Senayda on her way to a clinic in Panajachel.
Last month, Senayda and Josefina, our nurses in Sololá and Totonicapán, travelled to San Francisco (Department of Totonicapán) to provide long-term contraception. As it was a mainly indigenous community, Josefina offered the initial educational talk in Mayan K’ich’e.
Isabel, a 14-year-old patient, entered the clinic room with a 6-month baby. Isabel told Senayda she blamed her partner for the unwanted pregnancy, as he told her she could not get pregnant in her first sexual intercourse. After having the baby, her older sister, who lives in the US, talked to her about contraception. Isabel complained about no one explaining her anything about reproductive health before.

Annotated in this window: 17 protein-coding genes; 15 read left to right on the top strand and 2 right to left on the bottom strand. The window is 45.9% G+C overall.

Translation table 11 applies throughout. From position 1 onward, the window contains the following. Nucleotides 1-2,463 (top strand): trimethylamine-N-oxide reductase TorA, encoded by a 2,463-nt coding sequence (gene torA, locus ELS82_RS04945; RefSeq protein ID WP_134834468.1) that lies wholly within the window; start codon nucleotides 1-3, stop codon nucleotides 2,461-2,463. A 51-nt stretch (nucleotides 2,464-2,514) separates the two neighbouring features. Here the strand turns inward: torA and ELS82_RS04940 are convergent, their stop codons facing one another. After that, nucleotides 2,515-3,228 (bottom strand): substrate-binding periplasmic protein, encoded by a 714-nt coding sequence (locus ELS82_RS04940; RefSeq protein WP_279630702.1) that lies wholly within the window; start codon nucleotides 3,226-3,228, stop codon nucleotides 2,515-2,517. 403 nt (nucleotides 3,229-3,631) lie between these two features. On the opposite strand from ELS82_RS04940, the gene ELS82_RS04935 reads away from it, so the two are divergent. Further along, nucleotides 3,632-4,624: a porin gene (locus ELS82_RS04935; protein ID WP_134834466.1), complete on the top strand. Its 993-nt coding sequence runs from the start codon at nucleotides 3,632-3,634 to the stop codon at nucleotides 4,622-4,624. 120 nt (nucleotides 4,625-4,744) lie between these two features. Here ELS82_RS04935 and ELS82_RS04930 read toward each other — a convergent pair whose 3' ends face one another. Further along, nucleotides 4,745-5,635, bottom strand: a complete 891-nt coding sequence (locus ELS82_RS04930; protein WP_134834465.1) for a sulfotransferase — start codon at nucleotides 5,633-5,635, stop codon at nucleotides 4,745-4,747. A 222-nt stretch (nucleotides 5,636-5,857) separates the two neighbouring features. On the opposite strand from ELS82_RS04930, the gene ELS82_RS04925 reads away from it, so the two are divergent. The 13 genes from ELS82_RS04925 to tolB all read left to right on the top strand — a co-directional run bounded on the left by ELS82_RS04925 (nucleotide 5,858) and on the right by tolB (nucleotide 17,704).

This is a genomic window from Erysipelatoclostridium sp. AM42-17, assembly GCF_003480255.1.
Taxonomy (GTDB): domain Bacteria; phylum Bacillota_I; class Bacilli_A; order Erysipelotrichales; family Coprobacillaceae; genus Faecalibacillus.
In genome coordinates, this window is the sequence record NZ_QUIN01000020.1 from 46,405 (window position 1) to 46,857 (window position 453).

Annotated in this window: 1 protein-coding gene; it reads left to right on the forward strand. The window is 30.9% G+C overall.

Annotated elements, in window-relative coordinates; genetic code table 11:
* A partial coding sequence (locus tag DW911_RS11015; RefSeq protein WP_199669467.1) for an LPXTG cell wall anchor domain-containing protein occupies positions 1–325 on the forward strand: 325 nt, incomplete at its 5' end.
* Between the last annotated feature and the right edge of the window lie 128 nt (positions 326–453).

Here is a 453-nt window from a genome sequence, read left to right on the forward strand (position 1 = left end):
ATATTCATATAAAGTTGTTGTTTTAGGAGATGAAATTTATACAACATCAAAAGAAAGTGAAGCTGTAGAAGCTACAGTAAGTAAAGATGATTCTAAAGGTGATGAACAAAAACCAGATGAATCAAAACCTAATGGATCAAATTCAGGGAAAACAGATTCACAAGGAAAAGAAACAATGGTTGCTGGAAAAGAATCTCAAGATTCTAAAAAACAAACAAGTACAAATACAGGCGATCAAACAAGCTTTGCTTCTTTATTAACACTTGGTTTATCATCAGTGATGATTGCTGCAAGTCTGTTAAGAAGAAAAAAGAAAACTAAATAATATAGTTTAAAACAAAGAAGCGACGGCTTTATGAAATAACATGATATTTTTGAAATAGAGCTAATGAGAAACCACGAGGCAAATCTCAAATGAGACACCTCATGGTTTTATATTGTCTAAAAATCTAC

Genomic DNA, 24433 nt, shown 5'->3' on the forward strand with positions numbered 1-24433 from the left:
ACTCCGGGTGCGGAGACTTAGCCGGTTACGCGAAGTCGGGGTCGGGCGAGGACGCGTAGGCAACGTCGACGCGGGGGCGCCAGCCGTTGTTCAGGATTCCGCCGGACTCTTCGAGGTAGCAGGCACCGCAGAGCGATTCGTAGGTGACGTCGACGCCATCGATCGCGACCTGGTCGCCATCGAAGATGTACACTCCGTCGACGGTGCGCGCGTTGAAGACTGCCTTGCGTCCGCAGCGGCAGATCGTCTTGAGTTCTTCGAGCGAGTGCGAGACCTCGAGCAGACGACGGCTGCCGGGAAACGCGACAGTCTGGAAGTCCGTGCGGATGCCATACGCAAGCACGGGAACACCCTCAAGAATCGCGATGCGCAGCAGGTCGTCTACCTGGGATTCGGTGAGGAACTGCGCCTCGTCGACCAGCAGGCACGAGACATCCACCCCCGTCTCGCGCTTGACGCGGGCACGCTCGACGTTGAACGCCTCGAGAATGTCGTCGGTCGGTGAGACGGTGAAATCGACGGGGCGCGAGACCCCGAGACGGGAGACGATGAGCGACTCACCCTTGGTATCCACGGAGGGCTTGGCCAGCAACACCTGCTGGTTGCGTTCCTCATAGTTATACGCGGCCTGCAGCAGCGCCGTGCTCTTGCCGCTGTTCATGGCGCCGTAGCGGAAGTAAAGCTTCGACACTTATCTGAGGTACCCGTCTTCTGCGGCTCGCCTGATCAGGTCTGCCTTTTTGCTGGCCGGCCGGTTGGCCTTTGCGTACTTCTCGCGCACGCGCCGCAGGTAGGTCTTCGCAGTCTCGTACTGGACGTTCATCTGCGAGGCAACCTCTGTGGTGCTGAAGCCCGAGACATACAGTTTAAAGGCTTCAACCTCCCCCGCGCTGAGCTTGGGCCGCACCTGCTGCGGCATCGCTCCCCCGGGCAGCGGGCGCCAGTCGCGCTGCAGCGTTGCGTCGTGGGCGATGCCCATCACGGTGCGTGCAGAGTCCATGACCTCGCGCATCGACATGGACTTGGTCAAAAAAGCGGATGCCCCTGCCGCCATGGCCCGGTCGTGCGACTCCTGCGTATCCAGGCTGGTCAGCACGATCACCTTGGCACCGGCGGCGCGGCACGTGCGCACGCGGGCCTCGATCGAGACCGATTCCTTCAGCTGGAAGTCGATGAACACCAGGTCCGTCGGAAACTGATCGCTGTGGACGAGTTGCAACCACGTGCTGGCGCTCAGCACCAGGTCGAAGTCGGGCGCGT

Even though her partner agreed on using contraception, her mother-in-law opposed and said it was against their beliefs. After hearing the story, Senayda advised her to get an IUD, as she feared Isabel could suffer physical violence if her partner’s family learned she was using contraception. However, Isabel said that, after talking to her sister, she understood it was her right to use a method and that she preferred the subdermal hormonal implant.
Isabel told Senayda how grateful she was to WINGS for providing counselling in K’ich’e, as she had understanding difficulties in Spanish. “We see stories like Isabel’s every day in rural communities”, Senayda says. “It is discouraging to see none of the education and health centers offer reproductive health education in Mayan languages.”
WINGS recognizes language can be a barrier for people to access information about reproductive health. Your support allows us have an excellent team of local nurses and promoters who help us reach indigenous communities and ensure they exercise their right to reproductive health education.